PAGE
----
Honeyberry


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Hon´ey`ber`ry


n.1.The fruit of either of two trees having sweetish berries: (a) An Old World hackberry (Celtis australis). (b) In the West Indies, the genip (Melicocca bijuga).
Webster's Revised Unabridged Dictionary, published 1913 by G. & C. Merriam Co.
References in periodicals archive ?
The co-op will use the funding for work with the James Hutton Institute to research honeyberry crop types and their nutritional and commercial potential.
In the only way she knew how to express her love, the queen resolutely--and some say impulsively--trampled off in search of the fabled honeyberry, the supposed antidote to all the one thousand ailments that could ever befall an elephant.
As the Scouts and volunteers planted yarrow, asparagus, chives, wild blue indigo, raspberry, daffodils, sorrel, coneflower, honeyberry, purple passion, New Jersey tea, strawberries and bee balm, Trendler and volunteer Dennis Corbin of Naperville taught them about the benefits of edible gardening.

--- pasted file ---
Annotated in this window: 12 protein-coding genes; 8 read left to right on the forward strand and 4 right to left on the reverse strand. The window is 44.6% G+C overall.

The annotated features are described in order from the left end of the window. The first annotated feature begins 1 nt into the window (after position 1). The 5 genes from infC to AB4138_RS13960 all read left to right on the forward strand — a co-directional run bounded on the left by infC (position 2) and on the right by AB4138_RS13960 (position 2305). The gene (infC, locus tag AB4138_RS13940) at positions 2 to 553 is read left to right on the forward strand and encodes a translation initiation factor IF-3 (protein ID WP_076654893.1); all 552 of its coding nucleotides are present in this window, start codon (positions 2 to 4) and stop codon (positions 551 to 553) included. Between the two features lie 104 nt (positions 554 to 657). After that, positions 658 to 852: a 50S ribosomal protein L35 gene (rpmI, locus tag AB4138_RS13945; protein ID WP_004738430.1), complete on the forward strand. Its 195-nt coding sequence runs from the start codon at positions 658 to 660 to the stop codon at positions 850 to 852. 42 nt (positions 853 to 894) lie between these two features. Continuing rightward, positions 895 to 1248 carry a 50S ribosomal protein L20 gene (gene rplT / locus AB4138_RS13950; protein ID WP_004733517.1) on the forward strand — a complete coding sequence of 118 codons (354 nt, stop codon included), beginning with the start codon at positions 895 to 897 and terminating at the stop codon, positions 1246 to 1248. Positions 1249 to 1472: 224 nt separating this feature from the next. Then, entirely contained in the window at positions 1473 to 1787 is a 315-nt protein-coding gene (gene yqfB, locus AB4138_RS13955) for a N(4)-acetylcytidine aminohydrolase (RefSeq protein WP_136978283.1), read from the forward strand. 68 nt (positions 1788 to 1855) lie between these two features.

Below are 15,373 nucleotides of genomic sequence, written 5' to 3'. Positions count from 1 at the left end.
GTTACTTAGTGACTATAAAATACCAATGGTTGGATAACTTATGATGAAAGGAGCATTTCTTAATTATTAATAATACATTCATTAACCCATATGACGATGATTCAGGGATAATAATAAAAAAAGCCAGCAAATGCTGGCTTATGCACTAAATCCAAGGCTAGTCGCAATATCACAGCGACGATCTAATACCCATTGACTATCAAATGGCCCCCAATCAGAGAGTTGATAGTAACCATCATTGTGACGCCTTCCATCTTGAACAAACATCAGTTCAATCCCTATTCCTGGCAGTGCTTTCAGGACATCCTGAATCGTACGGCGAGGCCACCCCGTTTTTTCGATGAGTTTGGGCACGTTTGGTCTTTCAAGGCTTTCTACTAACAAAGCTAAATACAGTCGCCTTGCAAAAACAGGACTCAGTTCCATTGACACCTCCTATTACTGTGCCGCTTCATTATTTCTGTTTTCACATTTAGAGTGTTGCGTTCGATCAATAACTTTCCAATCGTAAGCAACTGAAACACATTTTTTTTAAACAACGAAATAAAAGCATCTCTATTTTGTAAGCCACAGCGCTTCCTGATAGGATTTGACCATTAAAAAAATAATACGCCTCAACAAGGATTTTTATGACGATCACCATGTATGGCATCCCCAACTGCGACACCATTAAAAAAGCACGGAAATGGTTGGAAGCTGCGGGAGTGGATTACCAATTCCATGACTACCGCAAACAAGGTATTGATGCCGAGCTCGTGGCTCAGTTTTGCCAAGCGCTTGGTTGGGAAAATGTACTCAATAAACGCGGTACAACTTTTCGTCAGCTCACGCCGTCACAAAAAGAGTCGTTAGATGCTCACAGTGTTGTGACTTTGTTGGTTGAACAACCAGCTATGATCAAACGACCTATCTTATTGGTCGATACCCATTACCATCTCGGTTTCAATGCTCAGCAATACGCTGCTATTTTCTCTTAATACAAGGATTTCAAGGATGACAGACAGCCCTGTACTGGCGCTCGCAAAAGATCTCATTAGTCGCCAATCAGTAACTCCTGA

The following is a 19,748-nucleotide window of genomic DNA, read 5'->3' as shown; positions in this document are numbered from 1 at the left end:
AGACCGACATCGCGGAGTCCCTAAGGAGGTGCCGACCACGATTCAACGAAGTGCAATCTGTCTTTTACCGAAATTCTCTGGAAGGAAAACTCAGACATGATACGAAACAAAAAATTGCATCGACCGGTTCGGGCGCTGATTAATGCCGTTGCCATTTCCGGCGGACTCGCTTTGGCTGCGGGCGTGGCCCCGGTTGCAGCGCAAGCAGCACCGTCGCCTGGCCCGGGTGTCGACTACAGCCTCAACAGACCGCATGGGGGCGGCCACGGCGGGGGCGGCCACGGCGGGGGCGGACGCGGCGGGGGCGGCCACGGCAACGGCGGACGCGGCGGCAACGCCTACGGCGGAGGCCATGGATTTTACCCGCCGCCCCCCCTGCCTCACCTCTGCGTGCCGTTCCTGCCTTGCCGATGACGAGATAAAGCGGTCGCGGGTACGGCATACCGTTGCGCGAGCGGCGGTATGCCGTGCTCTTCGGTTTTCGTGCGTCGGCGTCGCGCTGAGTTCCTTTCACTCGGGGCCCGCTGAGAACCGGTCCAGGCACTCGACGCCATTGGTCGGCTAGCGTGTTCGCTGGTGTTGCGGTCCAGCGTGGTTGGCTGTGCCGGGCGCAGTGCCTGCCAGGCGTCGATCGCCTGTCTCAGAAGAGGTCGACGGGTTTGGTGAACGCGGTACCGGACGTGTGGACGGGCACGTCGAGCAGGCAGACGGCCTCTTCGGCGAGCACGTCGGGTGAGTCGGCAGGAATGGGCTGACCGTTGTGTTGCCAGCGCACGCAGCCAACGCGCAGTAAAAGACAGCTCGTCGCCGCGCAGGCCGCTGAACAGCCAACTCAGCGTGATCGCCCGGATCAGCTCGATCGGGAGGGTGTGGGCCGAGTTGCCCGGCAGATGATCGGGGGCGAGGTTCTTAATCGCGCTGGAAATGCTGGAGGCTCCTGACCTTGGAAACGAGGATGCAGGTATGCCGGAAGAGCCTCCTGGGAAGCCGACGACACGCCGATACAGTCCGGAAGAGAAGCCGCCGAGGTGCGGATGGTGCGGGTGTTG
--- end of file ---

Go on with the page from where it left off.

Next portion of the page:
Also, the excretion of IgA in rats fed with extracts of haskap (honeyberry) and aronia fruits was increased, likewise demonstrating immune-stimulating effects [154].
From September 28-October 2, 2013, The Honeyberry Farm (www.
Check through seed catalogues for new types and cultivars of fruit to try this year, including new selections of kiwi fruits, hardy citrus bushes, new Blackberries, Amelanchier Felsenbirne, Aronia, Goji and Honeyberry.
Save pounds 5 on honeyberries The honeyberry, Lonicera caerulea Kamtschtica, is new to British gardens.
Honeyberry (a honeysuckle) is taking nurseries by storm with its sweet/tart, blueberry-like fruit that ripens weeks before your strawberries and thrives in cold.
For this reason, pump up your yard with trusted and/or native fruits before trying goumi (Elaeagnus mulliflora), honeyberry (Lonicera caerulea), and other recent imports with eerily close genetic ties to known invasive species.
Honeyberry Farms, Hungry Horse, Montana, (406)387-5078.
As the Scouts and volunteers planted yarrow, asparagus, chives, wild blue indigo, raspberry, daffodils, sorrel, coneflower, brazelberry, honeyberry, purple passion, New Jersey tea, strawberries and bee balm, Trendler and volunteer Dennis Corbin of Naperville taught them about the benefits of edible gardening.